How new technologies enable compact lift installation for residential properties

Home elevators are an increasingly frequent element in interior design as well as a great support for the elderly or disabled. Unfortunately, motors installed in standard lifts and the necessary additional components for their functioning often require large machine room areas located at the bottom or top of the elevator shaft. Even current Machine Rool Less (MRL) designs are often not compact enough.

electronic drives & controls AFi module by Anerdgy

In large public buildings or housing associations it is not a problem to arrange a separate room that serves as a machine room and houses the necessary elements for the operation of a public elevator. Despite this even for such institutions using an elevator connected to an external engine room is associated with high costs. Elevators connected to the engine room require that electric and hydraulic hoses run through the wall from the engine room to the elevator hoist. The engine room in this type of elevator may require as much as 12 to 20 square feet. In addition, If the engine room is not adjacent to the lifts, a remote engine room is required.

The problem may be even greater in the design of a single-family house, where there is not enough space to allocate a large space to the machine and motor room and in the event of a malfunction, it may be necessary to rebuild the construction and connections of the lift too drastically.

The largest components in the machine room/ cabinet relate to the power electronics controlling the motor. With the latest technology advances, a new solution to the age-old space issue has become feasible. The solution being a suitable electronics module integrated into the motor. This combined motor/drive is ideally suited to small lift projects as this type of lift is designed to operate in relatively small buildings and narrow shafts. The design of these types of elevators is often elegant or has a homely character, so there is no room for bulky electronics.

The emergence of fully integrated module in home elevators

The elevator industry continues to evolve beyond the MRL to optimize Total Cost of Operations. It benefits from Fully Integrated Drives with all electronic components such as control, power inverter, sensors & data processing plus the motor combined into one unit.

The integrated drive system is located in the upper part of the shaft, does not require any additional headroom and frees up significant space in the Machine room or MRL area. It offers simplified installation, quiet operation and lower energy consumption.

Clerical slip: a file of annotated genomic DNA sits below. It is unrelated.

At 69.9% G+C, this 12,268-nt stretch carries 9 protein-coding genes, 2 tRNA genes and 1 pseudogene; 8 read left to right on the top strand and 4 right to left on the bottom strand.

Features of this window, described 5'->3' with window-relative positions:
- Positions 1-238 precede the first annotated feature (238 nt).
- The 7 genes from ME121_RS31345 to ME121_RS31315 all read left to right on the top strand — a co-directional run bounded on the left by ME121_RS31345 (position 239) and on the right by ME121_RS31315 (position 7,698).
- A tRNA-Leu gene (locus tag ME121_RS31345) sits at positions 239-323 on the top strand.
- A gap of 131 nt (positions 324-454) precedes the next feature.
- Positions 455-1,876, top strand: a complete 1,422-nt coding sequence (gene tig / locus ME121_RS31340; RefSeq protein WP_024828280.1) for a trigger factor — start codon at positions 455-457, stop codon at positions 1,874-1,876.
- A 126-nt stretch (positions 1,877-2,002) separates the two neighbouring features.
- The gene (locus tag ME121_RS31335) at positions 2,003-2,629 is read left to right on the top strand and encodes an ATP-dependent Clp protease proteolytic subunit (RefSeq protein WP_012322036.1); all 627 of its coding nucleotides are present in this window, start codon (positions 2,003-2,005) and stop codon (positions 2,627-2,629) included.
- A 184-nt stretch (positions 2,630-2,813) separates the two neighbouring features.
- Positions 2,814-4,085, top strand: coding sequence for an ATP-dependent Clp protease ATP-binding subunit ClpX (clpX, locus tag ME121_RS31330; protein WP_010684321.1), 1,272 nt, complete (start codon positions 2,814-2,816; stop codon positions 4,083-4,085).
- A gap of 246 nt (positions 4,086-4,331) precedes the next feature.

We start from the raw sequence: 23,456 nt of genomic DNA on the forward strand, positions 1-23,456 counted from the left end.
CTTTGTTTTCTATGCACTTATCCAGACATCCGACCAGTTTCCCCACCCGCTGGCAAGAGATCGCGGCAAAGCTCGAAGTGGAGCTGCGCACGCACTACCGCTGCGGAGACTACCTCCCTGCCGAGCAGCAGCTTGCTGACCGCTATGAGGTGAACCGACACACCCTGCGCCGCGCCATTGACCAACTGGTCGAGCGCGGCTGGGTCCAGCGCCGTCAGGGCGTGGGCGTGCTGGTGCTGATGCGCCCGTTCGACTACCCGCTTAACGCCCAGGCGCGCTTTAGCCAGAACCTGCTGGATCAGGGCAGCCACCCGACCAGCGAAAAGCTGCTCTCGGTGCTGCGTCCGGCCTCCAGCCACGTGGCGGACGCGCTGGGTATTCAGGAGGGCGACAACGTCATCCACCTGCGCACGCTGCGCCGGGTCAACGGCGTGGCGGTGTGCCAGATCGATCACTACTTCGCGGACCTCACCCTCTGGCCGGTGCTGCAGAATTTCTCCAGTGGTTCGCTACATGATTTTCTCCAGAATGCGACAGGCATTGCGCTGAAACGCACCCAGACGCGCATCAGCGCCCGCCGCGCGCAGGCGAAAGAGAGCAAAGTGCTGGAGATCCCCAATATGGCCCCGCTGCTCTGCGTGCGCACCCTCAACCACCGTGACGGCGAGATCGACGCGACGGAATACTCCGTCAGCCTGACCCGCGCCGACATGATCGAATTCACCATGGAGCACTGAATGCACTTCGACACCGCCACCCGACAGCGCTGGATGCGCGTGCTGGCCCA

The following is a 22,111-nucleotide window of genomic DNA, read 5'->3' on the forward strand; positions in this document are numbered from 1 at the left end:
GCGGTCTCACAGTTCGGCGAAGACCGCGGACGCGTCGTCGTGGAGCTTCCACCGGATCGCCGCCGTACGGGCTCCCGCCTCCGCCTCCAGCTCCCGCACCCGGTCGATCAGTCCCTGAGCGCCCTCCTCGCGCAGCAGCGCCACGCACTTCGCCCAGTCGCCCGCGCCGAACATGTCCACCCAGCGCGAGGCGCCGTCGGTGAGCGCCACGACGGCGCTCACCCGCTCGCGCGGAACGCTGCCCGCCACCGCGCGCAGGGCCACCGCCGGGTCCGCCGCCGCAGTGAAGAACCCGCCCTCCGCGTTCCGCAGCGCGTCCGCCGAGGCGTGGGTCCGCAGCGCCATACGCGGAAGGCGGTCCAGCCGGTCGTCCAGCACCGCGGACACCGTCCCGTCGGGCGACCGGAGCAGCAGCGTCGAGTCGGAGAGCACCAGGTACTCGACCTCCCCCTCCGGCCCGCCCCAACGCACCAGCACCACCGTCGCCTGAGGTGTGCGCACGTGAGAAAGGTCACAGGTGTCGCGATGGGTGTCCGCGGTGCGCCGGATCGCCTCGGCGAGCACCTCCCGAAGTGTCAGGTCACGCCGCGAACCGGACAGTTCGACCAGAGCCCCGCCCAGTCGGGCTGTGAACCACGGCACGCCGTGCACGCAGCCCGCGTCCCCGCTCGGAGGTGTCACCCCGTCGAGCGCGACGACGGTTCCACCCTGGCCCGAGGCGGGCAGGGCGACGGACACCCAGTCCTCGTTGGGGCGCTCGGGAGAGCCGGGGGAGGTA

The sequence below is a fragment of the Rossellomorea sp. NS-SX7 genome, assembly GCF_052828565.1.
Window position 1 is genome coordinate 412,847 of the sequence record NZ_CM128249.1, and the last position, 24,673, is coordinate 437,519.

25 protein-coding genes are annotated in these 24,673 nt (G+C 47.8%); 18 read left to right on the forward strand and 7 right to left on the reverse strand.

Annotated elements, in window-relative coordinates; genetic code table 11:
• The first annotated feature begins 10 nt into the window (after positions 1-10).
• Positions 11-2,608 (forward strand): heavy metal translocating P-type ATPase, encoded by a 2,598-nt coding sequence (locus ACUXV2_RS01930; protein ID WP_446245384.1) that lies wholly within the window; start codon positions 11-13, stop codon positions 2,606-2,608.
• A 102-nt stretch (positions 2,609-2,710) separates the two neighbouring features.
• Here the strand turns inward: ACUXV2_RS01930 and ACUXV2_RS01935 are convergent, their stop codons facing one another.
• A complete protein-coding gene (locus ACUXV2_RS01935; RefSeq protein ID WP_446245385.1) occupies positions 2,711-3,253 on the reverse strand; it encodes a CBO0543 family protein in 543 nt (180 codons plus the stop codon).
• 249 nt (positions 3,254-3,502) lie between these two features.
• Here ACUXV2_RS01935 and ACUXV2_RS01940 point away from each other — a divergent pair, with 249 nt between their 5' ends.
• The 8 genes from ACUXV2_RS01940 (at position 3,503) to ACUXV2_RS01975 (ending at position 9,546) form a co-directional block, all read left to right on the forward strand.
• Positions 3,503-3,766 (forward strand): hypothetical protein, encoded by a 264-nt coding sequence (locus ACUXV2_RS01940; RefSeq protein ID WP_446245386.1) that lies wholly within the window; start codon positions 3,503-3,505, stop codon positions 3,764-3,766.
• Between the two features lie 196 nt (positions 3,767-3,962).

Leading elevator companies are also offering predictive maintenance in order to reduce the overall downtime in elevators. The Integrated

Drive allows much better remote access to direct data output & analysis than the vast majority of currently existing industrial drives.

“We initially designed a compact, proprietary solution for use of in renewable energy applications. We now see increased demand from other markets, such as lifts in domestic buildings, where energy efficiency distributed systems and remote maintenance are needed”, Sven Koehler, CEO and co-founder.

IoT integration as standard

A factor that is expected to hinder the growth of the IoT market in elevators is the substantial initial investment that is involved in the implementation of this technology in elevators. This large investment is expected to hamper the likelihood that sectors, especially such as residential will be willing to convert to IoT in elevators.

Anerdgy, a Swiss headquartered company, providing advanced electronics solutions has recognised the need for a more versatile Integrated drive with lowest cost of installation and operations.

New compact drive installation now using ordinary rather than shielded motor cables

 “Many integrated servo drives already exist for Extra Low Voltage systems. Leveraging, the very latest in semi-conductor technologies, we have been able to jump the hurdles of packaging a 400V DC drive into the necessary frame size, using passive cooling as well as achieving EMC compliance without shielded cables.” – says Peter Shaw, CTO and co-founder.

 

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